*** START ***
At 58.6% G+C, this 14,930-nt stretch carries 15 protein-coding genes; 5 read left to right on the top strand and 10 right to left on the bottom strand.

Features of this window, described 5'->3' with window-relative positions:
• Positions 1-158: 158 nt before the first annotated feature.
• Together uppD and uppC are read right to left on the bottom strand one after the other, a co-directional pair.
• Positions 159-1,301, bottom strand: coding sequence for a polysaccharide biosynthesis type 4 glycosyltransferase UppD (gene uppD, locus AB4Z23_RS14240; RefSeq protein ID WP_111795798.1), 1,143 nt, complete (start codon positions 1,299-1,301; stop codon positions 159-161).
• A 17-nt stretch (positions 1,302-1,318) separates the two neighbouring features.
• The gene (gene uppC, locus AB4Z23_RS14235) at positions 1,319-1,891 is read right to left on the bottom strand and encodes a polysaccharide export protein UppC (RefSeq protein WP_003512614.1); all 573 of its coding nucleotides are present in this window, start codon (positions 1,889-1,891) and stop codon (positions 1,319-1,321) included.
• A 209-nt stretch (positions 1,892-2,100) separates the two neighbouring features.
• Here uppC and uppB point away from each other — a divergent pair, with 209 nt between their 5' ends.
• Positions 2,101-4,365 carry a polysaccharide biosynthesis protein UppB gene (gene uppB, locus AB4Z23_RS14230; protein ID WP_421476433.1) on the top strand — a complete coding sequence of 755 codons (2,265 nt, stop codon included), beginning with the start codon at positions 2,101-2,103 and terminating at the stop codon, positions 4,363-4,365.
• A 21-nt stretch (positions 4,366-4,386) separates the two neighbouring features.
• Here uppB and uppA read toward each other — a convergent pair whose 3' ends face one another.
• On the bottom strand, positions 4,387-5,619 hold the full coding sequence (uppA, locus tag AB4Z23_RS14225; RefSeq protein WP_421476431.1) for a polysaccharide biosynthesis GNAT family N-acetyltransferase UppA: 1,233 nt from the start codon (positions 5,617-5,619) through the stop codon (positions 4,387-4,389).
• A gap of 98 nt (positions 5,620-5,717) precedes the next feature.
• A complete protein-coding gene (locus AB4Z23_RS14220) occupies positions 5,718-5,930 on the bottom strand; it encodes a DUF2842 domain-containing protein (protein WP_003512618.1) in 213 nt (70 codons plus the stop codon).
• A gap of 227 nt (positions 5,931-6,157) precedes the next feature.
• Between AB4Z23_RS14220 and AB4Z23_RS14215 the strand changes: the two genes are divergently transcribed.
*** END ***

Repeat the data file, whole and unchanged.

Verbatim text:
At 58.6% G+C, this 14,930-nt stretch carries 15 protein-coding genes; 5 read left to right on the top strand and 10 right to left on the bottom strand.

Features of this window, described 5'->3' with window-relative positions:
• Positions 1-158: 158 nt before the first annotated feature.
• Together uppD and uppC are read right to left on the bottom strand one after the other, a co-directional pair.
• Positions 159-1,301, bottom strand: coding sequence for a polysaccharide biosynthesis type 4 glycosyltransferase UppD (gene uppD, locus AB4Z23_RS14240; RefSeq protein ID WP_111795798.1), 1,143 nt, complete (start codon positions 1,299-1,301; stop codon positions 159-161).
• A 17-nt stretch (positions 1,302-1,318) separates the two neighbouring features.
• The gene (gene uppC, locus AB4Z23_RS14235) at positions 1,319-1,891 is read right to left on the bottom strand and encodes a polysaccharide export protein UppC (RefSeq protein WP_003512614.1); all 573 of its coding nucleotides are present in this window, start codon (positions 1,889-1,891) and stop codon (positions 1,319-1,321) included.
• A 209-nt stretch (positions 1,892-2,100) separates the two neighbouring features.
• Here uppC and uppB point away from each other — a divergent pair, with 209 nt between their 5' ends.
• Positions 2,101-4,365 carry a polysaccharide biosynthesis protein UppB gene (gene uppB, locus AB4Z23_RS14230; protein ID WP_421476433.1) on the top strand — a complete coding sequence of 755 codons (2,265 nt, stop codon included), beginning with the start codon at positions 2,101-2,103 and terminating at the stop codon, positions 4,363-4,365.
• A 21-nt stretch (positions 4,366-4,386) separates the two neighbouring features.
• Here uppB and uppA read toward each other — a convergent pair whose 3' ends face one another.
• On the bottom strand, positions 4,387-5,619 hold the full coding sequence (uppA, locus tag AB4Z23_RS14225; RefSeq protein WP_421476431.1) for a polysaccharide biosynthesis GNAT family N-acetyltransferase UppA: 1,233 nt from the start codon (positions 5,617-5,619) through the stop codon (positions 4,387-4,389).
• A gap of 98 nt (positions 5,620-5,717) precedes the next feature.
• A complete protein-coding gene (locus AB4Z23_RS14220) occupies positions 5,718-5,930 on the bottom strand; it encodes a DUF2842 domain-containing protein (protein WP_003512618.1) in 213 nt (70 codons plus the stop codon).
• A gap of 227 nt (positions 5,931-6,157) precedes the next feature.
• Between AB4Z23_RS14220 and AB4Z23_RS14215 the strand changes: the two genes are divergently transcribed.